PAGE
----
Researchers at the University of Oklahoma released a study showing that, for female college students, choosing a major is often related to the degree to which one adheres to societal standards of femininity. The findings indicate that cultural gender norms continue to serve as a barrier to “increased gender integration of academic fields of study … in spite of increases in gender egalitarian ideology and women’s educational attainment,” Ann Beutel, one of the study’s authors, told Science Daily.
The report, titled Femininity and Choice of College Major, reveals correlations between a woman’s adherence to gender norms, such as domesticity and investment in physical appearance, and the likelihood of her majoring in the traditionally female-dominated fields of education, social sciences, and social services. Conversely, women who ranked low in conformity to gender norms were most likely to major in the arts and humanities, business, communications and journalism, and perhaps most notably, the male-dominated fields of science, technology, engineering, and math (STEM).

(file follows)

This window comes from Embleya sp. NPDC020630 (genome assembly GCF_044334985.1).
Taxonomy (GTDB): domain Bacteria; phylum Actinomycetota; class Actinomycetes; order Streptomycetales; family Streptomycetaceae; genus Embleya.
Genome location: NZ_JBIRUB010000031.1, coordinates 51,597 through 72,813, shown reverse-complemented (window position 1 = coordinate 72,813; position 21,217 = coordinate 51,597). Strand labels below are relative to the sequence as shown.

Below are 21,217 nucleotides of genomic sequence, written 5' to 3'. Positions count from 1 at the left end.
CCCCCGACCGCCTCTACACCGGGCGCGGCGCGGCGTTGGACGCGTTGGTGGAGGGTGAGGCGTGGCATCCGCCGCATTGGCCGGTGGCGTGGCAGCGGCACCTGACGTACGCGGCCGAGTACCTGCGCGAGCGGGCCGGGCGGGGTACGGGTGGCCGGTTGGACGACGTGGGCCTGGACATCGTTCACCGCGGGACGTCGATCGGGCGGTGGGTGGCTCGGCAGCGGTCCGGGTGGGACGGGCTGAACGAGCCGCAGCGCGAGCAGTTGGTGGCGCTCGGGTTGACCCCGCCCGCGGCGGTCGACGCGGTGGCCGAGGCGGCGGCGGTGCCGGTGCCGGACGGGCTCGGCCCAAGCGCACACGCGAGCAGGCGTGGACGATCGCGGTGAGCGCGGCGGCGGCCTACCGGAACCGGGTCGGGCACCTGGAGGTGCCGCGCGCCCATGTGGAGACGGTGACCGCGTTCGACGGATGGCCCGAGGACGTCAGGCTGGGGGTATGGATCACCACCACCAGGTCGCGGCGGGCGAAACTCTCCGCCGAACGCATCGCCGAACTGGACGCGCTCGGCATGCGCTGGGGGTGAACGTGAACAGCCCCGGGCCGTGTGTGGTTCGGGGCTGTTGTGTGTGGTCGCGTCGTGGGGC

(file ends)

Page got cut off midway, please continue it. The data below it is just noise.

To complete the study, researchers used the Conformity to Feminine Norms Inventory to survey 1,100 female undergraduates at an unnamed American university; the inventory is an assessment tool typically used in psychology to measure the degree to which a woman adheres to societal expectations for her gender, such as caring for children and prioritizing romantic relationships. Controlling for factors like ethnicity, race, and year in school, the results of the report were consistent across specific fields of study. However, one deviation found that women who ranked high in domesticity were actually more likely to major in STEM, including choosing to pursue doctoral-track medicine. Another variation indicated that respondents majoring in the arts and humanities were the most likely to adhere to the feminine characteristic of “niceness in relationships,” despite ranking low in adherence to all other gender norms.
The study was designed to help educators and sociologists better determine the causes of persistent gender disparities in certain areas of academia, with a particular focus on increasing female representation in STEM. The researchers stressed in the report that their findings do not point to the causes of conformity to gender norms or college major choice, only to correlations between the two.